Is Dreamweaver dying?

It was great having the guest lecturer take the class through the basics of creating a website with Dreamweaver. I thought it was really interesting and helpful. Not having (any) prior experience with the program, I thought I’d do a little research into it − and I came across some interesting opinions. On March 5th, Tom Arah posted an article on PC Pro called “I’m sorry but Dreamweaver is dying”. As a designer he states that Dreamweaver is the best HTML/CSS page-based editor available, and that the real problem is that the nature of the internet is changing. In his opinion, new web applications offer features that Dreamweaver doesn’t: built-in commenting, RSS feeds and voting for example.

Web 2.0 isn’t an empty slogan, it marks a fundamental break with the past and Dreamweaver lies on the wrong side of it. So is this the end for Dreamweaver and the traditional Dreamweaver-based web designer? Eventually yes. In the relatively near future every website will be a dynamically-generated web application and all of today’s sites built on multiple static pages will be ripped out and replaced.

Arah believes that in the future all websites will be built by content management systems such as today’s Joomla and Drupal, which specialise in Web 2.0 sites.

Our website, Chockrocks,  is coming along great. It looks fantastic and I’m VERY pleased with the content we’ve been steadily uploading. I’ve started writing my second piece of content, which will be an unfavourable review of the over-hyped and underwhelming Brunetti’s in Carlton. It continually disappoints me and yet is consistently crowded with customers. Baffling.

This week’s reading featured Luke Wroblewski’s “Sign Up Forms Must Die” which promotes the philosophy of sites asking for “gradual engagement” from new users rather than have them fill out forms like many sites do. It had really never dawned on me how annoying it is to first become a member of a site in order to use it until just recently when I tried to view a friend’s profile on facebook and I was refused access since I’m the last person on earth not to have an account myself. I was immediately asked to become a member. In fact, the homepage is the sign up form. I think that the idea of inviting a new user into a site by showing them how it works and letting them get their hands dirty right away (thereby seeing immediate results) and then asking them to fill out a sign up form is very clever.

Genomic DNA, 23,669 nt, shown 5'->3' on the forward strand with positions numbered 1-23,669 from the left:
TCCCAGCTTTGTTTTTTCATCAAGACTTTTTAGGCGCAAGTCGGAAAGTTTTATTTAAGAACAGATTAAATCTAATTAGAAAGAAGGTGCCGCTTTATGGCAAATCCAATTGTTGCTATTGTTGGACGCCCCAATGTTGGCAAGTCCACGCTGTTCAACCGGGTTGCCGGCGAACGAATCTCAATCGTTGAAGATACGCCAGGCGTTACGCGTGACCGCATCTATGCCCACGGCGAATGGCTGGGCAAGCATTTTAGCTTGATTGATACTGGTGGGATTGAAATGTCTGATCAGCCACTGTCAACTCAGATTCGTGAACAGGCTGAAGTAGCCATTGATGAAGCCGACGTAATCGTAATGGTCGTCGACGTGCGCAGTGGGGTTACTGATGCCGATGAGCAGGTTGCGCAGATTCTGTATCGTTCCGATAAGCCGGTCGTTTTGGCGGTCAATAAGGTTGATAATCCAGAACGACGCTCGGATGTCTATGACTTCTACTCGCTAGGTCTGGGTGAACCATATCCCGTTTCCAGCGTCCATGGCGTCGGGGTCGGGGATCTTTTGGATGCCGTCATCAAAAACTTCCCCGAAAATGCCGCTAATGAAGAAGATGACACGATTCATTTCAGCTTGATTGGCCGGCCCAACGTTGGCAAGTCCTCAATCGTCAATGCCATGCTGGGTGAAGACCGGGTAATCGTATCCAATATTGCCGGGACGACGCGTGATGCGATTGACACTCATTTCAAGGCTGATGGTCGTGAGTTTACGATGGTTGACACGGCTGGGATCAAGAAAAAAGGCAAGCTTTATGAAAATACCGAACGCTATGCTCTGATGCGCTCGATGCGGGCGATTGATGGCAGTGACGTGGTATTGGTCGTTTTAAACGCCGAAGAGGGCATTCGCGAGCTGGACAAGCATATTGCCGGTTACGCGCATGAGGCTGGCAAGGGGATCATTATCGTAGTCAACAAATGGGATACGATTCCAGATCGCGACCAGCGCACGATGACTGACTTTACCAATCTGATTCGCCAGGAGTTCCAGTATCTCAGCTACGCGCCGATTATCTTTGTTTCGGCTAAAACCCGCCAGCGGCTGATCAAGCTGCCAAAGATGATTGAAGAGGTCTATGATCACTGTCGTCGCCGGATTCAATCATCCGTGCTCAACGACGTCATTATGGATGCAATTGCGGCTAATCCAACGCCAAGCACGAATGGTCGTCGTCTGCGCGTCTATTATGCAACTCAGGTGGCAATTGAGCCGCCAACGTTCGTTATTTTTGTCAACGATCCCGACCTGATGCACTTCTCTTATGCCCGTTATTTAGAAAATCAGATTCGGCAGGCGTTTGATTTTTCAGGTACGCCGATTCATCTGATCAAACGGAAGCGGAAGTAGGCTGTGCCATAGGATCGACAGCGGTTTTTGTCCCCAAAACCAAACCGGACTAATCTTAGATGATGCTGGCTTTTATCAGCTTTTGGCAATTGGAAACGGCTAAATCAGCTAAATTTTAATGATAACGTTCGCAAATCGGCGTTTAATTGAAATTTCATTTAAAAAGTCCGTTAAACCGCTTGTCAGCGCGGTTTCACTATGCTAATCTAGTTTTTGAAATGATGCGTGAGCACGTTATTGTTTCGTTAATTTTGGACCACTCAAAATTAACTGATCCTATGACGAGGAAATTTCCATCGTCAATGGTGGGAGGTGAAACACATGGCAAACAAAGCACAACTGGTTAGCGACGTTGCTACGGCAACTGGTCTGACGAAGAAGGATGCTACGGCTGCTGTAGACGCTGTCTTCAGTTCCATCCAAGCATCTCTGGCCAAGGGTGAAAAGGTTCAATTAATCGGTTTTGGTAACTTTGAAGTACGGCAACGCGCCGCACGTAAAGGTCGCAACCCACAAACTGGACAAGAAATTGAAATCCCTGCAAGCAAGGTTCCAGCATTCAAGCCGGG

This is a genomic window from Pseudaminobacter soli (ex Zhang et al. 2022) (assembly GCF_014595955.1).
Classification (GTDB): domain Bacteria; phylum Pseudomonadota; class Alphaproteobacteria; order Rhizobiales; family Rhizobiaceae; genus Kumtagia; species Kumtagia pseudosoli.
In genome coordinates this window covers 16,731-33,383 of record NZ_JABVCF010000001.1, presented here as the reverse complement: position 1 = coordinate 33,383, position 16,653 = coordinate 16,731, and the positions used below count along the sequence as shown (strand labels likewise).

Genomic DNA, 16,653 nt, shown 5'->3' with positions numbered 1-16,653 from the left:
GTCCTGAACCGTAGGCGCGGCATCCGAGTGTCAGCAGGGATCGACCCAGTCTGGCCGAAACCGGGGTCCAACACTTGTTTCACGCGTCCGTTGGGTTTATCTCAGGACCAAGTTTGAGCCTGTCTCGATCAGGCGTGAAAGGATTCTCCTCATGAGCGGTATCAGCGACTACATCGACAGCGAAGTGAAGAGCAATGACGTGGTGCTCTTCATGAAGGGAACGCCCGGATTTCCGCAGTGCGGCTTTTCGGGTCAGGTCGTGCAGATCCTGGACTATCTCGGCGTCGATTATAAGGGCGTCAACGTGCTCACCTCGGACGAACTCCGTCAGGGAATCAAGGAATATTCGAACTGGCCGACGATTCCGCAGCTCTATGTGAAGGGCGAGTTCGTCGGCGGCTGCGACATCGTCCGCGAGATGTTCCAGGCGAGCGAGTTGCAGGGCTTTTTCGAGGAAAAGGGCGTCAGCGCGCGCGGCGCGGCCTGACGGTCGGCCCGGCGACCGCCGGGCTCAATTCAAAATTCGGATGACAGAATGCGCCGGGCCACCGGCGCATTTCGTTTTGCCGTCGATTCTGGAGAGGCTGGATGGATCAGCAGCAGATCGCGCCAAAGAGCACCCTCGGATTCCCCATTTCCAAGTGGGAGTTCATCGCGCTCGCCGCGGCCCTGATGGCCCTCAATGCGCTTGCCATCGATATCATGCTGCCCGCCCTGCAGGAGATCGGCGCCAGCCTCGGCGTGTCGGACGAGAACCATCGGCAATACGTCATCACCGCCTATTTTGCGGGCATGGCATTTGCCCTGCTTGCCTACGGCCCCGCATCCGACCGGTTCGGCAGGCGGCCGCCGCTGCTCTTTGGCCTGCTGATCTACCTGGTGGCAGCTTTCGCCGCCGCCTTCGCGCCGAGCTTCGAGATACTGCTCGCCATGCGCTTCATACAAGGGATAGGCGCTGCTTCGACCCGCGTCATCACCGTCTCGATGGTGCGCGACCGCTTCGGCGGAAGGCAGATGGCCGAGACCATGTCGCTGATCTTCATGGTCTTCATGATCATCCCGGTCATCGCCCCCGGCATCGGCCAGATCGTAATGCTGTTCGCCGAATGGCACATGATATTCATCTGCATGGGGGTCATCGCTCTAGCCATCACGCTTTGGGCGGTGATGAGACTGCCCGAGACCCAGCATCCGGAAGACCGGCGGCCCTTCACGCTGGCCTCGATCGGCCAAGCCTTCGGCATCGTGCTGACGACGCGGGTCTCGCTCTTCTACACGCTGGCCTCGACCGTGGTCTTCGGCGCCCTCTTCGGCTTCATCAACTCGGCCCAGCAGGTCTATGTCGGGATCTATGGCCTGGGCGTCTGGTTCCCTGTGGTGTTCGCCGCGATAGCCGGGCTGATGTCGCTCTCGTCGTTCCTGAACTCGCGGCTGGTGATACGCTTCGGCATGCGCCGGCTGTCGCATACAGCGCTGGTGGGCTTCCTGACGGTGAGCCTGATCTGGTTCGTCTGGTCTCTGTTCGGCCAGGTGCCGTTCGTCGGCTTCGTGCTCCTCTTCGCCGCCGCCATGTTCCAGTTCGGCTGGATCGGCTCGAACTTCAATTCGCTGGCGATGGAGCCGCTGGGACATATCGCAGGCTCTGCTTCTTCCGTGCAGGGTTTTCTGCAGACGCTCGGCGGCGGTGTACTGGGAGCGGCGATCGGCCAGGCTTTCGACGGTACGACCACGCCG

I’ve been linked to! Fitzroyalty has mentioned Reneespeak in the recent post “breakfast bagel at Alimentari on Brunswick St” while blogging about an interview he had with a journalism student. They spoke about citizen journalism and how it differs from traditional journalism. I was surprised to read that professional journalists consider their audience less than citizen journalists. However, I can see how citizen journalists would have a much better understanding audience thanks to comments and linking by other users.

Dreamweaver remains the best HTML/CSS page-based editor available.
The real problem for Dreamweaver and for its users is that the nature of the web is changing dramatically.

1 Comment

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One response to “Is Dreamweaver dying?

  1. Yup, I’m inclined to agree with the post you linked to on Dreamweaver. Static pages (which is what Dreamweaver produces) are not the future of the web. Long live dynamic publishing. 🙂


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